There are four things you can count on at the start of a new calendar year: a never-ending stream of ridiculously-named bowl games -- like the "San Diego County Credit Union Poinsetta Bowl," a regular season hockey game that's actually worth watching, the absolute worst movies Hollywood can produce, and the announcement of the Baseball Hall of Fame's newest inductees. Roberto Alomar and Bert Blyleven are expected to get in this year, since both fell by less than a dozen votes in 2010, and Rafael Palmeiro will make his first appearance on the ballot and may or may not finish with fewer votes than Mark McGwire.
The MLB Hall of Fame is by no means perfect. Lee Smith, who retired with the most saves in history, will never even sniff Cooperstown, nor will players like Harold Baines, Tim Raines or Fred McGriff, whose stats are at least comparable to other Hall of Famers. And that's not even including the Barry Bonds, Roger Clemens and Sammy Sosas of the world, whose implication in steroid use could put them on a perennial waiting list with Joe Jackson and Pete Rose.
The announcement of baseball's immortals has often been met with controversy, especially now, when the people getting in are debatable, borderline inductees such as Gary Carter, Jim Rice and Andre Dawson. But in a way, it's the controversy associated with baseball's Hall that makes their selection process all the more compelling. People will wonder if this is the year that so-and-so will get in, and argue that he should have been in years ago, and that that other player isn't nearly as good because his WHIP was too low or his batting average stunk. Add to all that the 15-year limit players are allowed to be on the ballot, and you have a system where attention is paid to the balloting both before and after the voting, so that no one slips through the cracks. This is why even though the NFL is twice as popular as Major League Baseball, getting into Cooperstown is still a bigger deal than getting into Canton.
The Naismith Memorial Basketball Hall of Fame, where the NBA sends its greatest players, has much to learn from Major League Baseball's.
In the basketball Hall of Fame, the voting is done completely anonymously, meaning -- unlike with football and baseball -- you never get to find out who voted for who, even after the process is complete. And where over 100 people vote for baseball's, and 44 vote for football's, only 32 people vote for Naismith's. And since there is no time limit with basketball's, so long as the screening committee continues to nominate someone, a situation exists where the selection committee has almost no incentive to vote differently at any time.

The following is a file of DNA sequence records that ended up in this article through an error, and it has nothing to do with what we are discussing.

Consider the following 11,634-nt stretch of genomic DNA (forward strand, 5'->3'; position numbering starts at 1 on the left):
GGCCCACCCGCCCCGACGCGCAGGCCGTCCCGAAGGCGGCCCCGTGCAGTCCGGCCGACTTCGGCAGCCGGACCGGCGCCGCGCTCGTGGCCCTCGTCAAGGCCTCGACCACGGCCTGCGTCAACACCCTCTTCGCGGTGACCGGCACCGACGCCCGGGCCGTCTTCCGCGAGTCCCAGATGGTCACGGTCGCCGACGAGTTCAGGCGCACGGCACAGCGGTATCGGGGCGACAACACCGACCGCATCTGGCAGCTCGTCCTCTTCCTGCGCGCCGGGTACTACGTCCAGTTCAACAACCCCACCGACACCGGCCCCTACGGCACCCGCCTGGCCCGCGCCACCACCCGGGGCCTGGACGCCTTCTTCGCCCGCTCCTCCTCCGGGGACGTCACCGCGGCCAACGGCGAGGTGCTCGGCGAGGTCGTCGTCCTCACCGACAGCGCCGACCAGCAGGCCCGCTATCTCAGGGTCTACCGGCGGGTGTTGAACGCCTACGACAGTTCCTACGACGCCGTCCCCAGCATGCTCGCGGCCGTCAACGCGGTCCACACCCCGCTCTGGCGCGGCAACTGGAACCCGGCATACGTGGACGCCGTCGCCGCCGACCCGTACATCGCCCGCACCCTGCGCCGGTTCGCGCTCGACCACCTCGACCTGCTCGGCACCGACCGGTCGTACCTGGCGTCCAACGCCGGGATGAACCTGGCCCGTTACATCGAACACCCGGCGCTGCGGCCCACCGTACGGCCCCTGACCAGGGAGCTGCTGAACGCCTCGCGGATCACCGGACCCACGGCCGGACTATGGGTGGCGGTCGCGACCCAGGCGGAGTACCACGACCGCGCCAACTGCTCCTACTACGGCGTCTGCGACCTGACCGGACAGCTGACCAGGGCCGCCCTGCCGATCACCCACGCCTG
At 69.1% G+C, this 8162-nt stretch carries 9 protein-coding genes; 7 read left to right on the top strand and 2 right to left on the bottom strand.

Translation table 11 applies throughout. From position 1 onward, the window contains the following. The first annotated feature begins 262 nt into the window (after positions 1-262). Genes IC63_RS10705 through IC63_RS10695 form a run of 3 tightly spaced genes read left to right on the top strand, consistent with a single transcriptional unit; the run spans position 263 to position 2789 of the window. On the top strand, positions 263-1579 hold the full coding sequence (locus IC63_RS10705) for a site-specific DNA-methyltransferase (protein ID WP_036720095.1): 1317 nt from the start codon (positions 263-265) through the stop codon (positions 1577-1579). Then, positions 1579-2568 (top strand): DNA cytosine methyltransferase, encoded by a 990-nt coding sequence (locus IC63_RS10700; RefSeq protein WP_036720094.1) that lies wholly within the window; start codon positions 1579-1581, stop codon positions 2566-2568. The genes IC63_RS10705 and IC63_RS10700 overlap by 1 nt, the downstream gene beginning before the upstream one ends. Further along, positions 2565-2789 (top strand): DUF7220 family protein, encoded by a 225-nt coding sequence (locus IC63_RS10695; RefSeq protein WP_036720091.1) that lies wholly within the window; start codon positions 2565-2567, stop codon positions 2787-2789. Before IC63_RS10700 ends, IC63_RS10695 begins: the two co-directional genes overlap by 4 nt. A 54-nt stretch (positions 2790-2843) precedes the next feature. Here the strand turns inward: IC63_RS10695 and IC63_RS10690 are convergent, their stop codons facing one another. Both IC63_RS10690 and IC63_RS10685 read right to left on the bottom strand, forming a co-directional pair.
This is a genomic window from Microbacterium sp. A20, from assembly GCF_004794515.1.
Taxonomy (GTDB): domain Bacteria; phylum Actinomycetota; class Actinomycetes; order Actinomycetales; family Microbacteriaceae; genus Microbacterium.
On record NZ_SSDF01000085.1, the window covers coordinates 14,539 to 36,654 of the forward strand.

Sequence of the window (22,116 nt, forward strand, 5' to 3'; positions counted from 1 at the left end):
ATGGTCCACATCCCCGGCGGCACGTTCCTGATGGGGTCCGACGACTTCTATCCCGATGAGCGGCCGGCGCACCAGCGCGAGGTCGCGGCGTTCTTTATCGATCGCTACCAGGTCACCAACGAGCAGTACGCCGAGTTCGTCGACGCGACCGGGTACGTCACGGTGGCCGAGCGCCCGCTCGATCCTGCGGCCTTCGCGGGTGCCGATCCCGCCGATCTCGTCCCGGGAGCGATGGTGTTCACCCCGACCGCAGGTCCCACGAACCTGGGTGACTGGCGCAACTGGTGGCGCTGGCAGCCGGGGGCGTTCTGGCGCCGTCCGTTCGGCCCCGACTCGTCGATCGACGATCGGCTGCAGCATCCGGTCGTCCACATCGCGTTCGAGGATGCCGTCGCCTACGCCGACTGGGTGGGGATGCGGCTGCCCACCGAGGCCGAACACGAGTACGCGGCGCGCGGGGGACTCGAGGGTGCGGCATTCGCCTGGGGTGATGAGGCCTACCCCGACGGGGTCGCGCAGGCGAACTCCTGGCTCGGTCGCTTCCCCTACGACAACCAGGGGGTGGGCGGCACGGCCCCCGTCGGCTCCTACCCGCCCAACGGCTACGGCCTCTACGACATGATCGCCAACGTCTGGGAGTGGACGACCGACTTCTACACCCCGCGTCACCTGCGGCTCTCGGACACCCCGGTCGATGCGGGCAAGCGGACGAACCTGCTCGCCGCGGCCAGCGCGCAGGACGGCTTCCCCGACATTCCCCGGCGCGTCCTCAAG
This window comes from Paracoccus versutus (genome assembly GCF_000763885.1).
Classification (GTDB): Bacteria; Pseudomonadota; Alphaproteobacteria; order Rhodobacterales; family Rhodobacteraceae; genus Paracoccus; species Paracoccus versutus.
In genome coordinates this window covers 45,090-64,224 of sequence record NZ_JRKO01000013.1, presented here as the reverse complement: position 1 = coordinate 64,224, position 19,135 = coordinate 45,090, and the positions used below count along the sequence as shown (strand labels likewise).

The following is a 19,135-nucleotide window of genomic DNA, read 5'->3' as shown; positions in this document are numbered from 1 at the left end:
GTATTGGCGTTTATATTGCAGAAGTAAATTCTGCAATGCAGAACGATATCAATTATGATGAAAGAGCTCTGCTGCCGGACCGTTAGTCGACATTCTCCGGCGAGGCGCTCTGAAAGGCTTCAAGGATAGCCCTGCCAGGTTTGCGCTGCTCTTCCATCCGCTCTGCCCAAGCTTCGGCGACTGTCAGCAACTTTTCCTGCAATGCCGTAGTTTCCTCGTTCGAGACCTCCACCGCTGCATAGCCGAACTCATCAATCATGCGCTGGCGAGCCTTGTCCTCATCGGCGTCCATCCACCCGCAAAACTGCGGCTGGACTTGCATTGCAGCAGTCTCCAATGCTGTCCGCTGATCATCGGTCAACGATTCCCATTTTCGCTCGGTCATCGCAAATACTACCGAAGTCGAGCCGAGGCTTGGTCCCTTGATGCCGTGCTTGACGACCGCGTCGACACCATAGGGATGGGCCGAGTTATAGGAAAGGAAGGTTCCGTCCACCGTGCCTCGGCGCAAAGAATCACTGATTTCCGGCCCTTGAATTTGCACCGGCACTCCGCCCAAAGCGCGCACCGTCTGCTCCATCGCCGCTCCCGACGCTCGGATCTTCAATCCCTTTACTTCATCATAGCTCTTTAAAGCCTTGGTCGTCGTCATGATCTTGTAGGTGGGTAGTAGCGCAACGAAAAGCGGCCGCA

There are two reasons why this is terrible. The first is that because of the way the process is set up, great players will often wait for years and years, and sometimes decades, before getting into the Hall of Fame. Earl Lloyd, who in 1950 became the first black player in NBA history, didn't get in until 2003 -- 53 years later. Gus Johnson, the ABA star who last played in the NBA in 1973, didn't get in until last year. Dennis Johnson, Artis Gilmore, Chet Walker and Bernard King are still waiting, as are several coaches such as Don Nelson and Jerry Sloan.
The other is that the Hall is missing on a golden opportunity to gain publicity from its voting announcement. It'd be nice to see how many ballots Dikembe Mutombo and Dennis Rodman and Tim Hardaway and Alonzo Mourning and Chris Webber will appear on, rather than just learning that they've been denied. Without any sort of discussion or controversy, there's no buzz when Naismith releases its newest members. The Baseball Hall of Fame gets more legs from it's almost-sorta members like Jack Morris and Barry Larkin than it does from it's automatic no-brainers. With basketball, it's nothing but.
And then there's another problem with the Naismith Memorial Basketball Hall of Fame, which aims to be the all-encompassing Hall of Fame of basketball. It's a novel ideal in theory, but a failure in reality since the Hall of Famers from the other fields of basketball, like women's hoops, college, and international hoops are placed on the same ballot at the same time. This creates a scenario like in 2005, when Dominique Wilkins -- then the ninth-leading scorer in NBA history -- somehow failed to get in, but Hortencia de Fatima Marcari, an international female player, did. And because equal, and maybe even more attention is paid to college coaches than NBA coaches, there's still a chance that someone like Rick Pitino, who was a failure in the pros, could one day wind up in the same Hall of Fame -- and receive the same honor -- as Phil Jackson and Red Auerbach.
Maybe back in the day, when there weren't legions of Hall of Fames like there are now, having one giant one was a good idea. But nowadays, an international basketball Hall of Fame exists, as does one for women's basketball and college basketball. By trying to combine everything, the Naismith Hall of Fame takes the perspective out of every inductee by trying to give them the same respect. Being an NBA Hall of Famer is by far the greatest, most difficult honor a basketball player could receive, and it deserves to be separate from the other categories. It should really just be the NBA Hall of Fame, and cut out all the politically-correct piggybacking -- especially when it comes to electing players from foreign basketball leagues. Electing Hortencia Marcari to the Naismith Hall of Fame is like electing Hank Aaron to the Japanese Baseball Hall of Fame, or as it's known over there, the "Yakyū Taiiku Hakubutsukan." At the end of the day it just doesn't make sense.